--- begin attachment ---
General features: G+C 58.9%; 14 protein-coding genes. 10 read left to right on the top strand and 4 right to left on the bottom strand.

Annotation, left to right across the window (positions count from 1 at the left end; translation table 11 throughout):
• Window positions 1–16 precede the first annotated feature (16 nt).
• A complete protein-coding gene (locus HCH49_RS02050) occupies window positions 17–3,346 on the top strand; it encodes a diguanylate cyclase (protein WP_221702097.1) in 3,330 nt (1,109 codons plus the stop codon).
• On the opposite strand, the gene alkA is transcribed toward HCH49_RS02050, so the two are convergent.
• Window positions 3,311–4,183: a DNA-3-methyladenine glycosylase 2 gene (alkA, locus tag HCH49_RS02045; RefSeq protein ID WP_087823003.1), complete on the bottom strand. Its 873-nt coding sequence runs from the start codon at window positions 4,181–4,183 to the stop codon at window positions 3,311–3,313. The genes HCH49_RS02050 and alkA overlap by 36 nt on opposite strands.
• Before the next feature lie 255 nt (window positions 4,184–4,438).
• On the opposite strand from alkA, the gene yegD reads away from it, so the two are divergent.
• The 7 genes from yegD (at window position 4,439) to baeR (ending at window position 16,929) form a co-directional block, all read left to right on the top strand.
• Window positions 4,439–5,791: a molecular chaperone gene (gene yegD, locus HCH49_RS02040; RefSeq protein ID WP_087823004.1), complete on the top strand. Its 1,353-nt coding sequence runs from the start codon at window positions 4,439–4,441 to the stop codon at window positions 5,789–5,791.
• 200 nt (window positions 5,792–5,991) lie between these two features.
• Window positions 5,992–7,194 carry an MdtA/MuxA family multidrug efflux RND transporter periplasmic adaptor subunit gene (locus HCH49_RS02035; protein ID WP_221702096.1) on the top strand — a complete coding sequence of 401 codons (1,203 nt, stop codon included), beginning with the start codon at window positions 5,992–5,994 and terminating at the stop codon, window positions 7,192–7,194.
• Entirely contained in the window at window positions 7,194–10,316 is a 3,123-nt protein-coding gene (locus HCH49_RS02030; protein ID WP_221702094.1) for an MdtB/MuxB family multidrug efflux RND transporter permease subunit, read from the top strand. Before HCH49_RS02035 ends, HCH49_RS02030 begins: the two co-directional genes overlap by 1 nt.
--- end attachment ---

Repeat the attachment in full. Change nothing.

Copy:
General features: G+C 58.9%; 14 protein-coding genes. 10 read left to right on the top strand and 4 right to left on the bottom strand.

Annotation, left to right across the window (positions count from 1 at the left end; translation table 11 throughout):
• Window positions 1–16 precede the first annotated feature (16 nt).
• A complete protein-coding gene (locus HCH49_RS02050) occupies window positions 17–3,346 on the top strand; it encodes a diguanylate cyclase (protein WP_221702097.1) in 3,330 nt (1,109 codons plus the stop codon).
• On the opposite strand, the gene alkA is transcribed toward HCH49_RS02050, so the two are convergent.
• Window positions 3,311–4,183: a DNA-3-methyladenine glycosylase 2 gene (alkA, locus tag HCH49_RS02045; RefSeq protein ID WP_087823003.1), complete on the bottom strand. Its 873-nt coding sequence runs from the start codon at window positions 4,181–4,183 to the stop codon at window positions 3,311–3,313. The genes HCH49_RS02050 and alkA overlap by 36 nt on opposite strands.
• Before the next feature lie 255 nt (window positions 4,184–4,438).
• On the opposite strand from alkA, the gene yegD reads away from it, so the two are divergent.
• The 7 genes from yegD (at window position 4,439) to baeR (ending at window position 16,929) form a co-directional block, all read left to right on the top strand.
• Window positions 4,439–5,791: a molecular chaperone gene (gene yegD, locus HCH49_RS02040; RefSeq protein ID WP_087823004.1), complete on the top strand. Its 1,353-nt coding sequence runs from the start codon at window positions 4,439–4,441 to the stop codon at window positions 5,789–5,791.
• 200 nt (window positions 5,792–5,991) lie between these two features.
• Window positions 5,992–7,194 carry an MdtA/MuxA family multidrug efflux RND transporter periplasmic adaptor subunit gene (locus HCH49_RS02035; protein ID WP_221702096.1) on the top strand — a complete coding sequence of 401 codons (1,203 nt, stop codon included), beginning with the start codon at window positions 5,992–5,994 and terminating at the stop codon, window positions 7,192–7,194.
• Entirely contained in the window at window positions 7,194–10,316 is a 3,123-nt protein-coding gene (locus HCH49_RS02030; protein ID WP_221702094.1) for an MdtB/MuxB family multidrug efflux RND transporter permease subunit, read from the top strand. Before HCH49_RS02035 ends, HCH49_RS02030 begins: the two co-directional genes overlap by 1 nt.